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Complexity: Pandemic Lessons About Emergence & Ambiguity

<strong>Complexity:</strong>  Pandemic Lessons About <strong>Emergence & Ambiguity</strong>

Writing my book on complexity and chaos in business I’ve been covering the topic of emergence — an issue of tremendous importance — and wanted to share some of that writing.

No event in modern history encapsulates the challenges of emergence quite like this pandemic. The mere arrival of Covid19 was an emergent event as we watched to see IF it would appear and, if it did, how it would affect us. Over time, I’ve been struck that nearly every important issue amid a pandemic is emergent. Would it be serious? What would tell us how serious? What steps could be taken to keep ourselves safe? Would economic damage be disastrous? How long would it take for a vaccine to be created? How well would the vaccine protect society?

At the same time, the pandemic has made it clear that society and most businesses handle emergent realities poorly. I suspect this has been true throughout history. Yet it is was incredibly sad to see so clearly, through the lens of complexity, those areas where emergence was so critical only to find society — public, pundits, the press, government, politicians, and businesses — unable to become comfortable waiting for emergence.

Our emergence didn’t simply start with waiting for answers to emerge. We had to wait for the right questions to emerge. That meant our doubts had to first coalesce into those questions. After that, Answers could begin to emerge but the answers were never absolute and clear. It took time for emergent answers to become accepted ones. Then, too, each answer seemed only to raise additional questions where answers could only emerge.

While I will not dig more deeply into one of the most unusual aspects of this process, amid the life-threatening seriousness of Covid19 came a surprise, worldwide emergent reality:  a politically motivated minority opposed steps which would minimize the impact of the pandemic. We must leave this issue for later discussion.

What IS Emergence?

The Merriam-Webster dictionary tells us that “to emerge” means:

  1. to become manifest : become known
  2. to rise from or as if from an enveloping fluid : come out into view
  3. to come into being through evolution

Number two is quite fun — to rise from the deep, arise out of the water. Water is quite often connected in mythologies to the seeking of wisdom and insight. No surprise that history knows much about complex behaviors at work.

With this basis, let’s look at a set of truths which have emerged through the past 2 years.

Emergent Truth #1: Concluding it’s a Pandemic

While the damage Covid19 has brought is clear, it is important to remember how it arrived. We heard rumors of rumors — but initially those rumors didn’t raise a serious question of “is this a Pandemic” — that came later. Here’s some of what I saw:

Late in 2019, rumors of a virus outbreak in China hit worldwide press and social media. The public had become somewhat immune to these rumors as the press love a good headline and they’d predicted possible catastrophe from viruses since 2000. None of those catastrophes emerged. So we knew something was clearly happening in China but it was hard to know what to think. As citizens, we had to let the issue emerge in 2020 before we would know if it was a serious threat.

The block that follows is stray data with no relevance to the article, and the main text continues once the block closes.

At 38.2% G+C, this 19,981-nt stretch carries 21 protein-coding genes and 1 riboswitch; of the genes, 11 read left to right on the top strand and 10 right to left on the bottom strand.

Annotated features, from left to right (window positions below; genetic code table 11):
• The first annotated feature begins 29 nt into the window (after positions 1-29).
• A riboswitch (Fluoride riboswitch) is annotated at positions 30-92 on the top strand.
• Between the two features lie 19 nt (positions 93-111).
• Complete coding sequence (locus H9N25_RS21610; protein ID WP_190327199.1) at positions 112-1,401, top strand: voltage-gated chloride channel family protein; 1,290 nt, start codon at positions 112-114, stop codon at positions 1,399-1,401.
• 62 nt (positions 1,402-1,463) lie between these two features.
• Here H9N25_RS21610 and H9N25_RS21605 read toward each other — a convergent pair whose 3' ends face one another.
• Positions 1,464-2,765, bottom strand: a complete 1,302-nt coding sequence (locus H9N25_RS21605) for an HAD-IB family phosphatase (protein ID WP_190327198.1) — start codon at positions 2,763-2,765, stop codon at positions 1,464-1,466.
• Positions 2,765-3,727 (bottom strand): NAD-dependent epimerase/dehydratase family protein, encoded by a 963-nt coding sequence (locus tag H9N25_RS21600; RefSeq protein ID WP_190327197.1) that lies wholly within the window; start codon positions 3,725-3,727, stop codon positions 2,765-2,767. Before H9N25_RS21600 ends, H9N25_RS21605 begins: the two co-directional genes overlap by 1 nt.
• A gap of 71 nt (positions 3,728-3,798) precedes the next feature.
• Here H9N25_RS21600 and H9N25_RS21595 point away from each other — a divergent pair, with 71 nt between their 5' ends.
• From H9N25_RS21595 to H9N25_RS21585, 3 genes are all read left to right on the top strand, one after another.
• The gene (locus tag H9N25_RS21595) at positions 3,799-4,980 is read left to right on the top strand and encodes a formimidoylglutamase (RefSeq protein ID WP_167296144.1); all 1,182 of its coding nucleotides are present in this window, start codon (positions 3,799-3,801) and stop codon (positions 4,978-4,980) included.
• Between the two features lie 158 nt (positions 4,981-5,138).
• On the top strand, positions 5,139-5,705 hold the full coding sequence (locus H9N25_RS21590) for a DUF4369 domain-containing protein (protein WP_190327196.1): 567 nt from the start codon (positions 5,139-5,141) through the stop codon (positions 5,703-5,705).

The last weekend of February my son and I flew to Los Angeles to do some business, visit friends, go to museums, and hear the LA Philharmonic perform Dvorak’s New World Symphony. My son was concerned because we knew one individual had recently died from Covid in Oregon’s neighbor — Washington State. At Sam’s wise suggestion, we used hand sanitizer often and were careful to avoid crowds when we could.

Flying to Portland on March 1st, one woman on my airplane was in full pandemic regalia — masked, gloved, and otherwise quite fully covered. It was shocking. In retrospect, that was the last weekend we could naïvely hope there might not be a crisis. Ten days later I informed my classes they would take the final exam online to prevent the spread of Covid and I have only taught by video in the 16 months since.

Unfortunately, press, pundits, and self-appointed experts (usually paid by the press) would not discuss the importance of allowing reality to emerge. In addition to their usual panic inducing reporting, the US press regularly and loudly shouted bad information through TV, web sites, and social media. From what I understand, this mis-guided desire to declare that which had not yet emerged was a problem around the world. There seem to be some in the press who live to announce the arrival of the Fourth Horseman of the Apocalypse. Others in the press minimized the pandemic claiming it was a crisis manufactured for political reasons, barely worse than annual flu season.

Millions of worldwide deaths later, societies would have benefitted had the press respected the emergent nature of the crisis.

Emergent Truth #2:  Realizing It Won’t Go Away Quickly

When my university told us to all begin teaching remotely on April 1, 2020 they also suggested that the decision would be reviewed in 4 weeks. How naive we were in those early days. Their process, though, was wise and respected the emergent nature of what we faced. Now far more informed, it can be hard to recall how little we knew at a point in time in the past. It is possible, though unlikely, that we might have quickly suppressed the virus as happened with SARS.

We didn’t. But, even in April 2020, we didn’t really know what the future might look like alongside Covid19. What eventually emerged appears to me to suggest it will be with us for a long time and that we will continue to get better at containing and treating it. The vaccines are a huge step forward. And, as with other diseases, periodic booster shots throughout our lives are a small price to pay for the safety they bring.